The annual Potato Bowl is the big fall event in Grand Forks. It’s a celebration of the ag industry and the community. It’s capped by the annual football game, one UND usually wins by a big margin and one that usually leaves coaches, players and fans happy.
That script was somewhat followed Saturday; UND won big over Drake -- 38-0 at the Alerus Center before 10,143 fans..
So, why was there angst among UND fans after the decisive win? Well, five turnovers against a non-scholarship FCS program is a start.
UND was anything but sharp offensively against an overmatched opponent. And that angst perhaps had something to do with what team is next on UND’s schedule -- the North Dakota State Bison, a program that has dominated the FCS for the past decade and one that largely has thumbed its nose at its rival 75 miles to the north.
It became fairly obvious in the first half that the Bison will be able to thumb its nose at UND in two weeks if the Fighting Hawks play the way they did in the first 30 minutes. UND labored offensively and fumbled three times in Drake territory -- twice inside the Bulldogs' 5-yard line.
It didn’t improve much in the second half. The Hawks’ fourth turnover was an interception deep inside Drake territory in the fourth quarter. And the fifth turnover -- another fumble again deep in Drake territory -- negated Jayson Coley’s highlight-reel 48-yard interception return in the fourth quarter.
Five turnovers against NDSU? Game over and the rivalry will still tilt toward the southern end of the Red River Valley.
The 38-point win -- a shutout -- looks good on paper and to perhaps pollsters. But everyone in the UND locker room knew a better performance is needed in two weeks.
“We just have to play cleaner on offense,” said UND coach Bubba Schweigert. “When you don’t take care of the ball, it makes it really hard and it leaves a tough taste in your mouth, mind or whatever the heck it is. We have to clean it all up as we get ready for the conference season.
“We’ll take the win. Our guys played hard but we just have to have greater discipline and take care of the ball.”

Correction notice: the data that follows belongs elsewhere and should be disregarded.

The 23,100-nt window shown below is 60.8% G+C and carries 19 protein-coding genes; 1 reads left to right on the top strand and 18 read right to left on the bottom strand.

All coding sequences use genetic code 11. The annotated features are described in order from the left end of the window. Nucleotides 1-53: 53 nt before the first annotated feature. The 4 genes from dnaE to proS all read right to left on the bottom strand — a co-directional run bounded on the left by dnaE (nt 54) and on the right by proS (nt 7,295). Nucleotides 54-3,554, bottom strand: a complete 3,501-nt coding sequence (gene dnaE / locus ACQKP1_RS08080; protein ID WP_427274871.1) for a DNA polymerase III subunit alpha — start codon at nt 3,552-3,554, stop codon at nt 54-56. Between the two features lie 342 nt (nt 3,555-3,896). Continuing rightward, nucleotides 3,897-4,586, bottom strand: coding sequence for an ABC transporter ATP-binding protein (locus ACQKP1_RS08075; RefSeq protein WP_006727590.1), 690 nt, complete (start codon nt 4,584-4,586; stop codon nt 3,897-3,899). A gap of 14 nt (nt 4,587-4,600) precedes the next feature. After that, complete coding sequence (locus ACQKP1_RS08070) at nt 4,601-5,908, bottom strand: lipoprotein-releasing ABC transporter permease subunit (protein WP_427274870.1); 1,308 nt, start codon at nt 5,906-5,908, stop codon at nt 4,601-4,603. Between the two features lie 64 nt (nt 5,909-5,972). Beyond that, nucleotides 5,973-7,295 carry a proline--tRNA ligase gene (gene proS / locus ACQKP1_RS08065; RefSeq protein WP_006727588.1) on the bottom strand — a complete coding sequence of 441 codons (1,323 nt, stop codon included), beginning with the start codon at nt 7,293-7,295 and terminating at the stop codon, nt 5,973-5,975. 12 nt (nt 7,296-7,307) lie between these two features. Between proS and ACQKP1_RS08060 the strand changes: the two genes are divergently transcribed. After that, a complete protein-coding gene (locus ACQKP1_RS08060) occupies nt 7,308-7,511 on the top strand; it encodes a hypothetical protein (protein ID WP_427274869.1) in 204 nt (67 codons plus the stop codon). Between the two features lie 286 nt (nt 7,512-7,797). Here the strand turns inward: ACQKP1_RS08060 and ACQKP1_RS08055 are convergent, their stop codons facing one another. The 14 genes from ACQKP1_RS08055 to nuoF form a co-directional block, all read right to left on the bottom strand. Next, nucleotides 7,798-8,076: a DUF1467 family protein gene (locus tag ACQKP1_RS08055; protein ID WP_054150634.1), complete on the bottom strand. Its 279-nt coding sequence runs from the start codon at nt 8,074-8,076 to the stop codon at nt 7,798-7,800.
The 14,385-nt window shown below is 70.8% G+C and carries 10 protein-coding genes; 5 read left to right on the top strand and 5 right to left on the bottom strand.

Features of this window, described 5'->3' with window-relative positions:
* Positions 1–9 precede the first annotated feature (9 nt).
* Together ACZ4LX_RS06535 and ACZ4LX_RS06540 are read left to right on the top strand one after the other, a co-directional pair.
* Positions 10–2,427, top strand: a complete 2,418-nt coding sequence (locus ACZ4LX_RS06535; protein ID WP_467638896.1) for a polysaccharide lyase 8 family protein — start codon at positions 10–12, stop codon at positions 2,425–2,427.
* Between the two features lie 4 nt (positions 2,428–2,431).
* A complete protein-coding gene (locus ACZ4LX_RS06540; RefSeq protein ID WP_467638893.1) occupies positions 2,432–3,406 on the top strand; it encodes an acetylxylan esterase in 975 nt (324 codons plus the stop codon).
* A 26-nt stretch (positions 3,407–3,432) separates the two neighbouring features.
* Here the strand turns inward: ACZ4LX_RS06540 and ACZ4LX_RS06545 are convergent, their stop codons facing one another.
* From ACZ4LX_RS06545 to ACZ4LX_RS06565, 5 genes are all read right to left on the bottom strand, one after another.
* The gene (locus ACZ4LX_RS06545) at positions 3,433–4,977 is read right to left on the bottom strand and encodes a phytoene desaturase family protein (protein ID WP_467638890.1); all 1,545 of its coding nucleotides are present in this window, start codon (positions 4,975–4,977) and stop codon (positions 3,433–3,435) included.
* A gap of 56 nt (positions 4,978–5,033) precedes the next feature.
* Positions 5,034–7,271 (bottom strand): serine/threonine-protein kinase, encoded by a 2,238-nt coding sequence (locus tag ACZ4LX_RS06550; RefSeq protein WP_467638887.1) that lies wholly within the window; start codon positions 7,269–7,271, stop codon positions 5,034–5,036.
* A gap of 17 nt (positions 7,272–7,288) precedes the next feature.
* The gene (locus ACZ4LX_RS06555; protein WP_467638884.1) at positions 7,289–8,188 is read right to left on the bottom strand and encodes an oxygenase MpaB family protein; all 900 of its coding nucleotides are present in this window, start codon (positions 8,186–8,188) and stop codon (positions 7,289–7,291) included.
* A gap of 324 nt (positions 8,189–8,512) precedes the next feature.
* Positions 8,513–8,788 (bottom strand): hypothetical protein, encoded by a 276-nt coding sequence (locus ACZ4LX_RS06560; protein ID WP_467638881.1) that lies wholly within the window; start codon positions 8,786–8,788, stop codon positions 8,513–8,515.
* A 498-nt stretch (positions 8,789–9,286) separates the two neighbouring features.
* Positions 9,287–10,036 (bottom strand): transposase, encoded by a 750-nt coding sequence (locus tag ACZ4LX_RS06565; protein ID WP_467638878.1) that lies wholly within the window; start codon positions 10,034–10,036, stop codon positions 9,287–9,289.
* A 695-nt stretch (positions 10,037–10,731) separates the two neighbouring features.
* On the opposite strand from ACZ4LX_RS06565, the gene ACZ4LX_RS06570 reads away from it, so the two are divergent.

UND players also know what’s at stake in two weeks. And they also know what has to improve.
“At the end of the day, our coaches preach ball security,” said Luke Skokna, who finished with 123 rushing yards on eight attempts. “We just didn’t get it done. We laid way too many balls on the ground. We want to be great. Yeah,we got the win. But there is a lot that has to be fixed.”
It’s hard to nitpick a 38-point win. UND was a 30-point favorite. And the Hawks likely won’t fall in next week’s FCS Top 25 poll, for what that’s worth.
Also, had UND’s upcoming opponent been anyone else but NDSU, the scrutiny of a five-turnover game wouldn’t have been this high.
But it’s the Bison coming to the Alerus, which hasn’t happened since 2003 -- a year after running back Isaiah Smith was born. Smith, who filled in for All-America running back Otis Weah, who mysteriously was held out of the game for undisclosed reasons, led UND with 125 rushing yards.
A similar UND performance in past Potato Bowls may have been better accepted.
But Bubba has taken UND to a spot on the national FCS stage. More is now expected from the Hawks, which is the way it’s supposed to be.
Five-turnover games -- even in a win -- can’t be tolerated if UND is to stay in the national spotlight, especially against a national power 75 miles to the south that hopefully hasn’t lost its directions to the Alerus Center.